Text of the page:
Online banking, also known as internet banking, gives you online access to your money whenever you want from either a computer, a tablet or an app on your mobile phone. This could be your current account, savings account or credit card account.
Here is how to find the best internet current account for you.
Compare online current accounts from different providers and find a bank that works for you.
For many people, online banking is a convenient and flexible way to manage your finances and your money. It is increasingly the standard account offered by modern banks.
Internet accounts enable you to perform a range of banking services, such as setting up standing orders, paying bills, checking statements and transferring money online. This happens either through the bank’s website or using an app on your phone.
All the services, such as transferring money or paying bills, checking your account balance and sending or responding to messages are available 24/7. That means you can bank at a time that is convenient to you.
How to use online banking
Internet banking enables you to pay for goods and services quickly and simply, by transferring money electronically. If you pay a friend, family member or supplier, they will receive the payment very soon after you send it, often instantly.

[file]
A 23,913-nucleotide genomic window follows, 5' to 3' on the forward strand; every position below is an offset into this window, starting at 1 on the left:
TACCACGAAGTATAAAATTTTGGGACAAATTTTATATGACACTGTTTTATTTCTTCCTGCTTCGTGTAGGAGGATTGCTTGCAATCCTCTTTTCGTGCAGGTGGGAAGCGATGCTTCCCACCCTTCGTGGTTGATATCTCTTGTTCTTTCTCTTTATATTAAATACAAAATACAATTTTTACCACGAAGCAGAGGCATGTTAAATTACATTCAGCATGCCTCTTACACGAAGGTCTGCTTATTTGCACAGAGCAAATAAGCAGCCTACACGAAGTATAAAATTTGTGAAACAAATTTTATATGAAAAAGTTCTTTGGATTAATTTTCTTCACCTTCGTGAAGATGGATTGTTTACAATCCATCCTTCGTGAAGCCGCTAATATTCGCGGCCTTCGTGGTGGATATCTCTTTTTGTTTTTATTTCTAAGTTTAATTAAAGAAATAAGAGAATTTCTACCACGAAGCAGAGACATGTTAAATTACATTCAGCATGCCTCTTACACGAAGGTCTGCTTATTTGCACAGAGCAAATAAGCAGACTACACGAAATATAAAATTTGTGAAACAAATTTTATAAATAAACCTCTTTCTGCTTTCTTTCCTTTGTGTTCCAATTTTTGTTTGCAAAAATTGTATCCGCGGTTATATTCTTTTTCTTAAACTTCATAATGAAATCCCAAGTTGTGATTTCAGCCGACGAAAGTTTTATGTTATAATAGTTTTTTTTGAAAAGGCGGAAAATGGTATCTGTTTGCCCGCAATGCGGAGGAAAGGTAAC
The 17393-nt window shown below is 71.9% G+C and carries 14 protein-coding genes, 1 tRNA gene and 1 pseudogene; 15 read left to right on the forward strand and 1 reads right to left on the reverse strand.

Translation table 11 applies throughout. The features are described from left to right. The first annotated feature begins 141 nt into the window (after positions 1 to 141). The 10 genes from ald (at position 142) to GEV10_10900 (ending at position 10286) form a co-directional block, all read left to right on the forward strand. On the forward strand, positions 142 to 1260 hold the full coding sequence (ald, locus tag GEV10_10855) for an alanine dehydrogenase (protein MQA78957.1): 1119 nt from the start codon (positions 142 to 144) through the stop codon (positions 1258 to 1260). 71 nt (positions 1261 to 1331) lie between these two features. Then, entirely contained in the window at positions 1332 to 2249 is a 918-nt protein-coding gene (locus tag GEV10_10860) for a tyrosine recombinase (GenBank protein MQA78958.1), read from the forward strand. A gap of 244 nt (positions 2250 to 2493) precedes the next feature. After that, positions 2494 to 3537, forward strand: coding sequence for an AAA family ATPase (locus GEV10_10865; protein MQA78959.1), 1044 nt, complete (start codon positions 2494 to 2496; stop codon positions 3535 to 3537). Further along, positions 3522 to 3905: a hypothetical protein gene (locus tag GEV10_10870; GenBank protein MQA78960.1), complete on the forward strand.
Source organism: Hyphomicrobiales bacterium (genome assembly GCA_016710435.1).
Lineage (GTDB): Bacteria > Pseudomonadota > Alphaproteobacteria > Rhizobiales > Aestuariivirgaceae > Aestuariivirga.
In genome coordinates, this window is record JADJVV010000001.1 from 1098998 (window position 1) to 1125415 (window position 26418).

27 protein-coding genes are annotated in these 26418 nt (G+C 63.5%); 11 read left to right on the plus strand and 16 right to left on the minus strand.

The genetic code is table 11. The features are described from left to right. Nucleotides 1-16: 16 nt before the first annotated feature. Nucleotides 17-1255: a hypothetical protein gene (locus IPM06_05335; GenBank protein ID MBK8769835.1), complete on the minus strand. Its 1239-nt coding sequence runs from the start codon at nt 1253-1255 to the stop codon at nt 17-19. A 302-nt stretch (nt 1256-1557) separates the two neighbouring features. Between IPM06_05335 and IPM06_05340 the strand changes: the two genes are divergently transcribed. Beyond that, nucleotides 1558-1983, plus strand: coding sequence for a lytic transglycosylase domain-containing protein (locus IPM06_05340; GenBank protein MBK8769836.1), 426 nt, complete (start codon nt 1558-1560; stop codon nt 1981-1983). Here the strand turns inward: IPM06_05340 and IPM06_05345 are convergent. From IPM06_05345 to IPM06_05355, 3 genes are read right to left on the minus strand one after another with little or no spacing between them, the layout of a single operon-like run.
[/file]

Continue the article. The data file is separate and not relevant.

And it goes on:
When you sign up for online banking you're given a secure login and password, which you use to access your online bank account information.
If you're using an app on your phone you can log in using facial recognition or touch ID from your thumb or fingerprint. This ensures that only you can access your personal financial details.
If you use a debit card - or a credit card supplied by the same bank - you can use your banking app to verify car payments made to online retailers.
You can see your financial affairs in real time, and check whether payments, direct debits or standing orders have been paid, and whether your salary or other payments have been credited to your account.
If you have a mortgage or savings account with the same bank, you will also be able to see how much you owe or have saved using the same online login or banking app.
You can ask your bank to notify you by text, email or in-app message if you're about to go overdrawn on your internet current account. This way you can potentially save on bank charges.
These alerts may also give you an early warning if your card has been stolen and used, or if a retailer has mistakenly overcharged you.
For customers the benefits are:
It's easy - as long as you have access to the internet you can manage your banking in the click of a mouse or an app on your phone